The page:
International relations between the United States and Muslim countries have been greatly impaired following terrorist attacks. The Al-Qaeda claimed responsibility for the 9/11 attack on America’s Twins Tower but the united states did not have a definite enemy to retaliate unlike the 1941 Pearl Harbor attack where America was at war with Japan. Consequently, the United States attacked Afghanistan and Iraq, which did not directly participate in the attacks (James, 2006, p. 24). The wars were interpreted as an attack on Islamic countries threatening the relationship between the countries (Viotti, Opheim, & Bowen, 2008). In addition, in excess of 3,000 Al Qaeda, militants have been found and arrested in over 98 nations and the group has roots in more than half of countries in the world making it a major threat. Therefore, the security mechanism by the affected countries has to be boasted in order to fight terrorism including security check ups at airports and other transport terminals, evaluation of security threats in tourists’ destination and better communication gargets for security officers.
Role of the public and law enforcement bodies in strategy for protecting the homeland
The law enforcement agencies engage in a variety of measures to prevent terrorist attacks. The analytical program in the counterterrorism branch of the United States assesses the real terrorist threats to America and makes recommendations on how to mitigate the same (Conser, Paynich & Gingerich, 2013, p. 53). The analysts are effectively trained to deliver this duty. The counterterrorism unit is special division which was created to ensure a twenty four watch on threats to America, analyze communications and activities of suspected terrorist organs and to communicate terrorist plans to foreign embassies. The joint task force on terrorism is also effectively trained to curb terrorism in various states and liaise with the Federal Bureau of Investigation (FBI) to disseminate crucial information through a bulletin delivered to more than 17000 agencies (Conser, Paynich & Gingerich, 2013, p. 57).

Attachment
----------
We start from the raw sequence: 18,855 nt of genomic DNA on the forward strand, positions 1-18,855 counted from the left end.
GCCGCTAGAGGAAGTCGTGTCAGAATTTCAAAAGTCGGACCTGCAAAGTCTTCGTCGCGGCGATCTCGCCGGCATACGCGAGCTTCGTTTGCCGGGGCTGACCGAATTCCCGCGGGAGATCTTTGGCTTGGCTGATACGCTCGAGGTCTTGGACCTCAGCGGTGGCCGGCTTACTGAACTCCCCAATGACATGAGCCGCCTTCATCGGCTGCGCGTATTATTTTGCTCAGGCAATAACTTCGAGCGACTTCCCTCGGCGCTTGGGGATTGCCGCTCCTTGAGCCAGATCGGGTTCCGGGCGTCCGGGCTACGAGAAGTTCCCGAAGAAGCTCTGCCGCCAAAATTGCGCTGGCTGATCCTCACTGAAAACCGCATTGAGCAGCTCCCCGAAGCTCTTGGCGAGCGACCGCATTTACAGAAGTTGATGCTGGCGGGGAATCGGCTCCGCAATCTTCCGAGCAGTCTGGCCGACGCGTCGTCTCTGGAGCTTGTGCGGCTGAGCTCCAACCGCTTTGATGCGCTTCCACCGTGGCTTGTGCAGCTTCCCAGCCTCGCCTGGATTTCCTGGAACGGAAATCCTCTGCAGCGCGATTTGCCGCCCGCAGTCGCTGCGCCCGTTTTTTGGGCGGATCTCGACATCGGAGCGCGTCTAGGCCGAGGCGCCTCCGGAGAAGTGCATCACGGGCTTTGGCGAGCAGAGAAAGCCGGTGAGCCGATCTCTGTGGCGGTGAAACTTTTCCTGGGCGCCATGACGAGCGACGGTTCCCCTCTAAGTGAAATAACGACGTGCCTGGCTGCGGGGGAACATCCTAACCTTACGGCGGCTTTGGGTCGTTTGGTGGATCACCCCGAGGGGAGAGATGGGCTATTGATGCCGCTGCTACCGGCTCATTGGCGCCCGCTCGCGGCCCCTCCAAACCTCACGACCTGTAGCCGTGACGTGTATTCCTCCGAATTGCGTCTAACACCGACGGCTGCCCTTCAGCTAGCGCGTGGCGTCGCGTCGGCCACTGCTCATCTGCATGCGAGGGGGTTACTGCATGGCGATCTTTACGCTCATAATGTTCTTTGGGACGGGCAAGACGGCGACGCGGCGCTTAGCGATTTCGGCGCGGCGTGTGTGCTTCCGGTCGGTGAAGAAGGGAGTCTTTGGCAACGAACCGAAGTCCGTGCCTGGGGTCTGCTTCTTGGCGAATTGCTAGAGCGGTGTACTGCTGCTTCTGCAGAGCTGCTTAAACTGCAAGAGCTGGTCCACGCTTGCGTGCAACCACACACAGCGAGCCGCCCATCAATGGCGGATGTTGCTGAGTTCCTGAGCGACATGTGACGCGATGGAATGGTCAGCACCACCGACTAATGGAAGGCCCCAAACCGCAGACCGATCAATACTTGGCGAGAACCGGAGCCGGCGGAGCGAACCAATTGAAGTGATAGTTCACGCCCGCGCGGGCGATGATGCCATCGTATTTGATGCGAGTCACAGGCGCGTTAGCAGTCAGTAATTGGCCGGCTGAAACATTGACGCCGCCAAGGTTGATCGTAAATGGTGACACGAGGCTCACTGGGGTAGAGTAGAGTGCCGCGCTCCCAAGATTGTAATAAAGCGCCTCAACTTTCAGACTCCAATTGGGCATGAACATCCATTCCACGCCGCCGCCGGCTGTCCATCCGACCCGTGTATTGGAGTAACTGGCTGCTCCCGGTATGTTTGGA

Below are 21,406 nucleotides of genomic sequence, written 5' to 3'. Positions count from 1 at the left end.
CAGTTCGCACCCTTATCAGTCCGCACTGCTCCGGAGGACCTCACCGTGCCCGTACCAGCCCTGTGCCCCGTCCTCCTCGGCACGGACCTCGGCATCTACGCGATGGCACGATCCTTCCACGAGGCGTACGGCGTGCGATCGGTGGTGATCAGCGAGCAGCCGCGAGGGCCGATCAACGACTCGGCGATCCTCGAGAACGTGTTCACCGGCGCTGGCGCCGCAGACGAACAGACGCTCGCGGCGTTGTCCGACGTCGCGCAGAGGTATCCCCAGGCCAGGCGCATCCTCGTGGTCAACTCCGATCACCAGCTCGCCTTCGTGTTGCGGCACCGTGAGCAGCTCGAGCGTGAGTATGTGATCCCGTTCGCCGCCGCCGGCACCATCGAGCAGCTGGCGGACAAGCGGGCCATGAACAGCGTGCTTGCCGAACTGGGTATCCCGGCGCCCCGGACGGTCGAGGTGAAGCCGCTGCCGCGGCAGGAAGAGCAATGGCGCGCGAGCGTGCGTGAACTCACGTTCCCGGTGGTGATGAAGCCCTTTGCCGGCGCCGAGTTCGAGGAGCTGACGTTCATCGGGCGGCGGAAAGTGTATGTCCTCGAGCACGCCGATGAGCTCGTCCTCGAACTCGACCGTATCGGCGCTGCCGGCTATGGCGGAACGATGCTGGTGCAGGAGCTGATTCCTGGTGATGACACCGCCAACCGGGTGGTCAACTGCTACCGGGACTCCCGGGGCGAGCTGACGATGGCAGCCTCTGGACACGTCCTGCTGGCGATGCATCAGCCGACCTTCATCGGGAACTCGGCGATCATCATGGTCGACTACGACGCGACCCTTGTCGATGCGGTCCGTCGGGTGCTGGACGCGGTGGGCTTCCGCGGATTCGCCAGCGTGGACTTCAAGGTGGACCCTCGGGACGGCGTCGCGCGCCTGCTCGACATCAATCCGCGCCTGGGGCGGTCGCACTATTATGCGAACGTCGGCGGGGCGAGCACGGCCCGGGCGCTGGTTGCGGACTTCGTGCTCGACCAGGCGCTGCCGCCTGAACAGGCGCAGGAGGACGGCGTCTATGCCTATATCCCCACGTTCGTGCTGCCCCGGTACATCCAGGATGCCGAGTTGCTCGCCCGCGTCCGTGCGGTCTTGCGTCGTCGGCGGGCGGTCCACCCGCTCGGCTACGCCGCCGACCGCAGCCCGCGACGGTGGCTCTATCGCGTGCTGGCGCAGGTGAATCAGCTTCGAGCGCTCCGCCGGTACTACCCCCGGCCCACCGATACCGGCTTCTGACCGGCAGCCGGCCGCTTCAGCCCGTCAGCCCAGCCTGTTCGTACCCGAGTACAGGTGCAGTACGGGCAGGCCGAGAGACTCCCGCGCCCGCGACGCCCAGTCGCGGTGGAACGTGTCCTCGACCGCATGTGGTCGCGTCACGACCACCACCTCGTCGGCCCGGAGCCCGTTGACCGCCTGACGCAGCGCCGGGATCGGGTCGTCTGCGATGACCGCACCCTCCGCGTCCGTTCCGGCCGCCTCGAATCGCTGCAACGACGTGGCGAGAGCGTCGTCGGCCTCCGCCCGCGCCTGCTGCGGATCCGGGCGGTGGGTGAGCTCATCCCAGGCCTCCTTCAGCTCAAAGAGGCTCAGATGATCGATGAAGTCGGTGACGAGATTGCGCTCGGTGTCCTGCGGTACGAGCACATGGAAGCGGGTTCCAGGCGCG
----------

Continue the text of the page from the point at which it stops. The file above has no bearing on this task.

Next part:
In conclusion, the exposure of the United States to international terrorism continues to grow each day and so does the evolution of the homeland security department. The department is entrusted with putting measures in place to curb terrorism in the countries and has developed several policies to help it achieve this goal. Top among the policies is the protection of key infrastructures such as chemical weapons, biological weapons and nuclear bodies, and also enlightening the public on the indicators of terrorist attack and ways of reporting it to the law enforcement bodies (Conser, Paynich & Gingerich, 2013, p 57). These bodies have in turn undergone tremendous development to increase their capability to prevent and respond to terrorism through improved technology and efficient communications.
Conser, J., Paynich, R., & Gingerich, T. (2013). Law enforcement in the United States. Burlington, Mass.: Jones & Bartlett Learning.
James, A. (2006). Science and technology policies for the anti-terrorism era. Amsterdam: IOS Press.
Nicholson, W. (2005). Homeland security law and policy. Springfield, Ill.: C.C Thomas.
Sauter, M., & Carafano, J. (2005). Homeland security. New York: McGraw-Hill.
Viotti, P., Opheim, M., & Bowen, N. (2008). Terrorism and homeland security. Boca Raton: CRC Press/Taylor & Francis Group.